I spent this week at work in training. People from around the globe attended the training courses. One of them was Joe, a self-professed socialist from Massachusetts. While he was a fun guy, and we chatted about a number of wide-ranging subjects, our political ideologies were almost diametrically opposed. Yet we still got along fine. America is nice that way.

At one point, Joe mentioned some information he’d read about the yearly complaints received by the Federal Communications Commission. In 2000 and 2001 there were fewer than 350 complaints each year. In 2002 the number rose to about 14,000, and in 2003 it soared to more than 240,000 complaints. The stinger of this article was that 99.8% of the complaints in 2003 came from a single group: the Parents Television Council. Joe was incensed that this Christian group would spend its time and effort trying to change what was shown on TV, and he was shocked that they would be allowed such access to the FCC.

I try to avoid politics when in training, but at this point I had to chime in with a sarcastic comment: “Damn those Christians for exercising their freedom of speech!” This comment promptly shut Joe up; whether he suddenly recognized the hypocrisy of his comments or was simply irritated by my statement, I’m not sure. Perhaps it would be better for Joe to gather like-minded friends and make use of his own freedom of speech, rather than fuming over others using their freedom to express their opinions to the government. It is always a better idea to speak for yourself, rather than reflexively trying to stifle others.

Incidentally, complaints to the FCC rose to over one million in 2004. While the Parents Television Council was extremely active during that year, half of the complaints came from individuals angered over Janet Jackson’s “wardrobe malfunction” at the Super Bowl halftime show. Perhaps if Joe had read the entire article, he might have noticed his fellow Americans individually exercising their freedom of speech.

Exercising his own freedom of speech, Senator Byrd (D-WV) recently spoke out against the nomination of Dr. Condoleezza Rice for the position of Secretary of State. During his long rant against Dr. Rice, Senator Byrd missed the point multiple times:

Dr. Rice is responsible for some of the most overblown rhetoric that the Administration used to scare the American people into believing that there was an imminent threat from Iraq. On September 8, 2002, Dr. Rice conjured visions of American cities being consumed by mushroom clouds. On an appearance on CNN, she warned: “The problem here is that there will always be some uncertainty about how quickly he [Saddam] can acquire nuclear weapons. But we don’t want the smoking gun to be a mushroom cloud.”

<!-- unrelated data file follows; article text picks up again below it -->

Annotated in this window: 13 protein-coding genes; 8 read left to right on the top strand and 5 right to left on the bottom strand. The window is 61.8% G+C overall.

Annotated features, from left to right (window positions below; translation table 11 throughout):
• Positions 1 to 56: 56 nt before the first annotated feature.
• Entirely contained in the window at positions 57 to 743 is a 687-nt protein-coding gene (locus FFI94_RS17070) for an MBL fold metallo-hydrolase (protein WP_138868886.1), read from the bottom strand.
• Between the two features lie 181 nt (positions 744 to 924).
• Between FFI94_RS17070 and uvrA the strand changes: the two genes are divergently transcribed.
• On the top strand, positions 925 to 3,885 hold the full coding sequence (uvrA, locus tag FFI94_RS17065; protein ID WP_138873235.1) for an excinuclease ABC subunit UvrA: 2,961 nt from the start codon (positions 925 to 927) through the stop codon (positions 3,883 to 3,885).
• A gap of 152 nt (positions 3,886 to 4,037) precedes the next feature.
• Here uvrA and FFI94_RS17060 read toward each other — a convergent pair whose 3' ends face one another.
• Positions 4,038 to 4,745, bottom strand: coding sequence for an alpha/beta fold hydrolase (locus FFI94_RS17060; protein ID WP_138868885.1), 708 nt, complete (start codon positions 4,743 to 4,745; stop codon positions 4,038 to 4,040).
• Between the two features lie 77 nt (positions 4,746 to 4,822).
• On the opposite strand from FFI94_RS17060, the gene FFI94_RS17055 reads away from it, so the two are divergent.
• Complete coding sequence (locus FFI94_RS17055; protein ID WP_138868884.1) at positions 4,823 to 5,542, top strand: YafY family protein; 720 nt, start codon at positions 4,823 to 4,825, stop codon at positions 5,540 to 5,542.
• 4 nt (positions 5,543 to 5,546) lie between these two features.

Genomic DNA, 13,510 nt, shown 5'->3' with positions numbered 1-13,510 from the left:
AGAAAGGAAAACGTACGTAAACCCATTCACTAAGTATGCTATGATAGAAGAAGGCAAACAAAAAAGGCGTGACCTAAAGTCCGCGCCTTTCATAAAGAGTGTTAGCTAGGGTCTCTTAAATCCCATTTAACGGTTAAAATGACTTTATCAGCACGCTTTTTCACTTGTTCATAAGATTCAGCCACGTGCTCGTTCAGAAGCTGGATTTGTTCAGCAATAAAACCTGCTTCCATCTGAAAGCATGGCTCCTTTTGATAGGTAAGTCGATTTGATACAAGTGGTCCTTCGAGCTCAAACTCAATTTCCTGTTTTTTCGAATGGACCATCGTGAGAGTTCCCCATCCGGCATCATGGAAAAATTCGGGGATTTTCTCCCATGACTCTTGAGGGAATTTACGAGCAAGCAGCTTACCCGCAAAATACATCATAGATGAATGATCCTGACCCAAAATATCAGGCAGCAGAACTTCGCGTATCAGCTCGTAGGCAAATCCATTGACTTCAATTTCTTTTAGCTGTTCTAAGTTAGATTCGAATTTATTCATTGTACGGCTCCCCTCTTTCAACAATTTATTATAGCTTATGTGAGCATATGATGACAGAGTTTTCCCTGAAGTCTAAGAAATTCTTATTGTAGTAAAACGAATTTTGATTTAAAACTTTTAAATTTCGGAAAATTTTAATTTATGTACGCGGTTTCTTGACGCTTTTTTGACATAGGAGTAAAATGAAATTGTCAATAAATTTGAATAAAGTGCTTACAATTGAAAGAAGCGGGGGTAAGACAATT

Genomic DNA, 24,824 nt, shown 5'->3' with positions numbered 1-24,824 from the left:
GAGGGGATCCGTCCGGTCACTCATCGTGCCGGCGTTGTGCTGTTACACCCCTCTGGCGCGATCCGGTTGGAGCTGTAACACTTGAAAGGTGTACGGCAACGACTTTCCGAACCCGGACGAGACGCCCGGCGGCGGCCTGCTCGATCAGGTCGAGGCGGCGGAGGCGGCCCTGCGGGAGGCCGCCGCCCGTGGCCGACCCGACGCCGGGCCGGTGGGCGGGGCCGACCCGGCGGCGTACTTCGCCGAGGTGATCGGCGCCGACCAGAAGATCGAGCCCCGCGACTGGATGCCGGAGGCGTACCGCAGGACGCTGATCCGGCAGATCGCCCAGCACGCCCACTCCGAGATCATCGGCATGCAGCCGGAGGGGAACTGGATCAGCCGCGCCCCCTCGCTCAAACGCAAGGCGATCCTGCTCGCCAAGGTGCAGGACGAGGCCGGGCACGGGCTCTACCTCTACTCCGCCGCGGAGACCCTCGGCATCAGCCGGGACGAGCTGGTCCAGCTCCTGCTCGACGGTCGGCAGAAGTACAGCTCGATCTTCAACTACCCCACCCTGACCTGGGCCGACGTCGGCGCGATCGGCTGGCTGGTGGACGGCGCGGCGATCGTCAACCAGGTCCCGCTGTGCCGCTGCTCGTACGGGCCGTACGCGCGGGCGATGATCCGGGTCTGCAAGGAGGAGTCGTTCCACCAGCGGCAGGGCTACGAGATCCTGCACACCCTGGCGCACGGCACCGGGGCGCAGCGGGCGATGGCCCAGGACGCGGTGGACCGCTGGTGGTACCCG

May I politely remind the Senator from the State of West Virginia that President Bush never claimed that Saddam Hussein was an imminent threat? I may? Spiffy! Here’s the salient bit from the State of the Union address in 2003:

Some have said we must not act until the threat is imminent. Since when have terrorists and tyrants announced their intentions, politely putting us on notice before they strike? If this threat is permitted to fully and suddenly emerge, all actions, all words, and all recriminations would come too late. Trusting in the sanity and restraint of Saddam Hussein is not a strategy, and it is not an option.

Senator Byrd’s long oration before the Senate continued in the same vein. Numerous times he made inaccurate statements, or mischaracterized the statements or actions of others. I find it highly ironic that one of the loudest voices of dissent against the nomination of America’s first black female Secretary of State was raised by a former Grand Kleagle of the Ku Klux Klan. But Senator Byrd was most certainly free to voice his objections to the now confirmed and sworn in Secretary Rice. He was simply exercising one of many freedoms we enjoy in this country.

Another freedom U.S. citizens enjoy is the freedom to vote for our government leaders. Iraqis around the world are also enjoying this freedom today; while the actual election day in Iraq is set for January 30, Iraqis living in other nations have already gathered to cast their vote in a three-day window. It has been many decades since the Iraqi people had a free election. Though there were elections under Saddam Hussein, they were far from free. To quote a classic video game, “When there’s only one candidate, there’s only one choice.”

Exercising his freedom of speech, Senator Kennedy (D-MA) stated yesterday that the U.S. should pull its troops out of Iraq. “It will not be easy to extricate ourselves from Iraq, but we must begin.” Since I have already reminded one Senator of the facts, here’s a historical reminder for you, Senator Kennedy: U.S. troops never left Germany after it was defeated in World War II. Here we are, 60 years after the end of World War II, and we still have American soldiers stationed in Germany. But they are not seen as “part of the problem,” as Senator Kennedy views the troops in Iraq.

Why is it that the senior Senator from Massachusetts feels such a pressing need to compare Iraq to Vietnam? “We lost our national purpose in Vietnam. We abandoned the truth. We failed our ideals. The words of our leaders could no longer be trusted,” he said. Well, there is a real similarity between the two wars. The Vietnam War was lost largely because Leftists in the United States turned public opinion against the war, and they are attempting to do exactly the same thing with the war in Iraq.